In studies conducted by DecisionWise researchers over the past decade, we have found some interesting facts about making the 360-degree feedback process more effective. Two areas stand out more than any others: Coaching and Goal Setting.
The first DecisionWise study regarding the effectiveness of 360-degree feedback was conducted with a group of 345 managers from a large multi-national consulting firm. Each of these managers had participated in a 360-degree feedback survey earlier that year. A total of four different 360 feedback surveys were used for this group, meaning not all completed the same 360 feedback instrument. However, on each of the assessments, these managers received feedback from supervisors, direct reports, and peers.
Without Coaching and Goal-setting, Your 360 Degree Feedback Process is a Waste of Time and Money
Six months after completing the 360-degree feedback survey, DecisionWise asked these managers via an online survey to self-evaluate their perceptions of the survey effectiveness. They were asked to rate the degree to which they agreed with two overall questions:
- Overall I feel that the 360-degree feedback process is effective.
- I have made meaningful positive change as a result of the 360-degree feedback I received.
They were also asked to rate various elements of the process, such as whether the administration of the survey was simple, whether they received coaching, and if they had set goals based on the survey. The results of this research was very telling:
92% of those that received coaching reported that the overall 360-degree feedback process was effective. In contrast, only 34% of those who did not receive coaching felt the process was effective.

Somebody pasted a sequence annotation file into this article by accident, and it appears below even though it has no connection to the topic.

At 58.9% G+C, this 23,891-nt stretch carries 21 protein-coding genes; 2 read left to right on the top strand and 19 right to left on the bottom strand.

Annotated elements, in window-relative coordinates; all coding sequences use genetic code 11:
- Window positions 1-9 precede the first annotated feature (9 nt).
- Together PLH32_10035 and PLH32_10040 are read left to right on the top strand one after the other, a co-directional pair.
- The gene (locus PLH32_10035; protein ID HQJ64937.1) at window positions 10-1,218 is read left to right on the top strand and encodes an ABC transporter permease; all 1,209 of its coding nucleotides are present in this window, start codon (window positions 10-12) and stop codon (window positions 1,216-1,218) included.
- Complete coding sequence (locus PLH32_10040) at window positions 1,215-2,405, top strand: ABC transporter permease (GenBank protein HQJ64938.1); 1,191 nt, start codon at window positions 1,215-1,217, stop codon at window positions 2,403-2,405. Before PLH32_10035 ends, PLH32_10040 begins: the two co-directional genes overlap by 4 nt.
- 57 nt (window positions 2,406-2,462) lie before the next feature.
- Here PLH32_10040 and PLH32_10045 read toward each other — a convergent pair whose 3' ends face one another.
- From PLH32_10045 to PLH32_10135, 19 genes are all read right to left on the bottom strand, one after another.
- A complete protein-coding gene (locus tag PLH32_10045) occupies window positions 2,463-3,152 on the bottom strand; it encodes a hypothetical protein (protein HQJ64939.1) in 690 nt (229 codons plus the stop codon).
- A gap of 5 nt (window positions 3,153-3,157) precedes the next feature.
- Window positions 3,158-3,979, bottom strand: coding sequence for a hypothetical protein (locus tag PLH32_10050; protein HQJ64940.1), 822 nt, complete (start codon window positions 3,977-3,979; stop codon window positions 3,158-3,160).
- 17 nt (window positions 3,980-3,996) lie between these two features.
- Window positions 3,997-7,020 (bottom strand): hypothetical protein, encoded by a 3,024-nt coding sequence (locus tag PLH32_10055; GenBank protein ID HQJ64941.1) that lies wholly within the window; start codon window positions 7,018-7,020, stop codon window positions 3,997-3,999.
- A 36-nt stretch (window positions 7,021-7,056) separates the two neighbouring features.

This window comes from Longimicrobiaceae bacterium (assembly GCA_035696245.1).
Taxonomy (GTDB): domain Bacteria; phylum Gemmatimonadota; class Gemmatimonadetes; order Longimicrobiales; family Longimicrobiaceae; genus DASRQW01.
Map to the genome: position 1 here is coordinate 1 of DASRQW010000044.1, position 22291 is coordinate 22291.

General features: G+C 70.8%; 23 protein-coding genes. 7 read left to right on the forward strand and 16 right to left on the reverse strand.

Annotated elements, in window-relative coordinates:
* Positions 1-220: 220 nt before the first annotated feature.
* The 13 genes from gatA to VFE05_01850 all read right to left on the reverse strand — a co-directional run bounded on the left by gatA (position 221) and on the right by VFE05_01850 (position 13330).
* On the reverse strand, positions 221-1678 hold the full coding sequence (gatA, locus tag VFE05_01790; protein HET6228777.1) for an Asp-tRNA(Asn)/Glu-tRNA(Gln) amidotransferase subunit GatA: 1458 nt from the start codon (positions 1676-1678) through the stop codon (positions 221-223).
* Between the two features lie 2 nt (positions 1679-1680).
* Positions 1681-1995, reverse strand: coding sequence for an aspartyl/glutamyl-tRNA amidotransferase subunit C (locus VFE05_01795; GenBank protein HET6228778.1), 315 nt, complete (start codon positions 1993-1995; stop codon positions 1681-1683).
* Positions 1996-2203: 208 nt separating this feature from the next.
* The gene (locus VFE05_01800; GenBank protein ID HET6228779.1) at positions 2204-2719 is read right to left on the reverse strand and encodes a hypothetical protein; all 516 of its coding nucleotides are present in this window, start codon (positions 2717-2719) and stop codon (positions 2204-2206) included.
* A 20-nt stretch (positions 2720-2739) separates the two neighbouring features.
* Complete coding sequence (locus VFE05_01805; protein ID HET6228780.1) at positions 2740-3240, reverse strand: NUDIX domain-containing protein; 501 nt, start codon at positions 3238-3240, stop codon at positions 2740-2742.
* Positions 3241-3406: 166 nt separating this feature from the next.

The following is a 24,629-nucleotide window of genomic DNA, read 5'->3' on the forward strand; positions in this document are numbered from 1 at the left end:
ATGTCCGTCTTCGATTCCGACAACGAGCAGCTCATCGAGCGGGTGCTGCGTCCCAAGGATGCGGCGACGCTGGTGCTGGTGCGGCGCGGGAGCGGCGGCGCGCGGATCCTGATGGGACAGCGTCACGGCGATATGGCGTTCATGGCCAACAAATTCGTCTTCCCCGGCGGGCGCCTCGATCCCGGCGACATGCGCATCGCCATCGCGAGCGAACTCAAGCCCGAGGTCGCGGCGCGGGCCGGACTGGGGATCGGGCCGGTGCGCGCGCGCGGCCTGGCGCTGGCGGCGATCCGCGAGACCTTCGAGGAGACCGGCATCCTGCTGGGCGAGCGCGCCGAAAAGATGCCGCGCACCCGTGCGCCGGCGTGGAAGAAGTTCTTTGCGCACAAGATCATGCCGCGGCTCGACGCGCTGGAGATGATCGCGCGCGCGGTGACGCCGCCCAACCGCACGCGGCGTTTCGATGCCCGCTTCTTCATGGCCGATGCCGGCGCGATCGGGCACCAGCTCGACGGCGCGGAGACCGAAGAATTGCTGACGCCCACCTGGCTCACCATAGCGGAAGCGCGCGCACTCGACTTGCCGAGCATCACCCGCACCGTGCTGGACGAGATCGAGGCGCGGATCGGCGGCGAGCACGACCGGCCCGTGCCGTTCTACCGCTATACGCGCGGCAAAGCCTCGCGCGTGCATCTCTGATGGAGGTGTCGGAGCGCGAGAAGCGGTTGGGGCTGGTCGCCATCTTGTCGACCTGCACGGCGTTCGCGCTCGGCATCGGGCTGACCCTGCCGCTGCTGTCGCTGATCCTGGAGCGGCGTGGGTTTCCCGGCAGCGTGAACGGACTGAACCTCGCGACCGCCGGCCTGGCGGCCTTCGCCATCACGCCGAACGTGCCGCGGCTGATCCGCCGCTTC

87% of those that set goals felt the process was effective
60% of those that did not receive coaching did not set any goals.
94% of those that received sufficient coaching and set goals felt the feedback process was effective.
For purposes of this study, the concept of “coaching” was left to the interpretation of the manager being rated. For some, this meant a simple debrief in which he or she sat down and reviewed the results with his or her supervisor, peers, mentors, or and outside coach. For others, the idea of coaching was deeper, and included more extended coaching sessions. This was intentionally left to their interpretation, as the desire was to allow the participant to determine the level of coaching needed in order to get the maximum benefit from the assessment.
A follow-up to this study was conducted two years later and nearly identical results were found. This study went one step further, and asked a number of raters (those providing the initial feedback on these managers) whether they had noticed changes in the managers’ behavior and performance after the 360 assessment. An analysis of the results of the raters’ responses showed a clear correlation between the self-reported effectiveness (the managers’ ratings of the process and their subsequent improvement) and the change noted by these managers’ raters. These correlations provide further support to the theory that coaching and goal setting dramatically improve the outcome of a 360-degree feedback process.
Further analysis also showed that when participants had set specific goals to address areas of their 360 feedback, it was far more likely that their 360 feedback showed significant improvement the following year than when goals were not set. This finding added additional weight to the theory that goal-setting was key to improvement.
One interesting note—despite what we clearly note in these studies, we find that less than half of the organizations using 360-degree feedback today emphasize coaching and goal setting as part of the process. These studies leave little doubt as to the importance of coaching and goal-setting in making a 360 process more effective, and appear to indicate that a large number of organizations conducting 360 assessments could dramatically improve the return on their investments.
Learn how to coach on 360 degree feedback results
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